The tale of the Poor Old Horse has been told for generations. For years, groups of performers would gather at Christmas time, in local pubs and houses, to act-out and sing their rendition of this traditional tale. In 2016, First Art invited playwrights Eoin Bentick and Rob Thomson to work with local people – young and old – to bring the tradition back to life. The challenge was to revive this beloved folk tradition, to be performed at the First Art summer showcase ‘See off the Summer’ and also at the Dronfield Winter Festival in December.

The performers were drama and history pupils from Henry Fanshawe School in Dronfield. Anne Kangley, a teacher from the school, reported that the project was a really valuable opportunity for her students and said, “I would just like to extend my sincere thanks to Jane, Rob, Eoin and Jessica for their incredible introduction today to the ‘Poor Old Horse’ project.

The Y12 historians that I have spoken to have enjoyed the day immensely.  They are thoroughly enthused and hope for more involvement.

The Y10 Drama students were also very excited by the whole project.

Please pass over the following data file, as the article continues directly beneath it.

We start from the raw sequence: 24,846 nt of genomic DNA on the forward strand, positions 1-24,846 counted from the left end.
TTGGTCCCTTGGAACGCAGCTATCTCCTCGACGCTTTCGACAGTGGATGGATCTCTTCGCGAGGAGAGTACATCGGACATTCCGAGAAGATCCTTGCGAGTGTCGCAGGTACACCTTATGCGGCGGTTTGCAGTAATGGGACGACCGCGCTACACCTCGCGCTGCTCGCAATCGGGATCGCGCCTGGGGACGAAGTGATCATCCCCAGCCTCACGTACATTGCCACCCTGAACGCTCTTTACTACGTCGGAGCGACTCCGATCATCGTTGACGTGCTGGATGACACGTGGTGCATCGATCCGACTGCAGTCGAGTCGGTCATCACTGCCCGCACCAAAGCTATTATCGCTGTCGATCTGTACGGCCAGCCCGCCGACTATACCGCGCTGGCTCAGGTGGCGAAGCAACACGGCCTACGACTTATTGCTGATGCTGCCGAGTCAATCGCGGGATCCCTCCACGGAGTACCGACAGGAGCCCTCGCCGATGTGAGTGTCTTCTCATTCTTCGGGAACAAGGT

When I came back to the LRC (Library) and heard the students feeding back about their conversations with residents at Stonelow Court, I was bowled over by their stories.” 

The students became an intrinsic part of the production, as the cast which delivered the piece. The first performances were in October, at the See off the Summer festivals – first in Bolsover and then the weekend after in Mansfield. Heavy rain was bravely dismissed in Bolsover and the horse was brought to life in-front of two appreciative crowds. Then, it was on to home territory in Dronfield on December 2nd. After the annual Christmas Lights switch on, people were invited by the Mayor of Dronfield, Alan Powell, to walk across to the Peel Centre for the penultimate performance of Poor Old Horse.

The venue was full to capacity, without even standing room, with a local audience eager to see the show. The young actors gave their best performance yet and during the song, when Poor Old Horse himself appeared, cameras flashed, people even gasped in amazement! (They were even more thrilled when he led them across the road to the Dronfield Hall Barn for refreshments).

For people who were unable to attend the event, the whole show was live-streamed on Dronfield TV, enabling a wider audience to enjoy the evening.

Playwrights Eoin Bentick and Rob Thomson said of the project: “A revival of the Poor Old Horse was a fantastic idea for creating a community theatre project that engaged both young and old in the process of development and performance, teaching new skills and mutually benefitting all who took part.”

As a legacy for the project, First Art have given a copy of the script to the Dronfield Heritage Trust, thereby ensuring that Poor Old Horse can be performed again and again in the coming years.

The film is still available to watch by following this link https://livestream.com/watch/search?q=poor%20old%20horse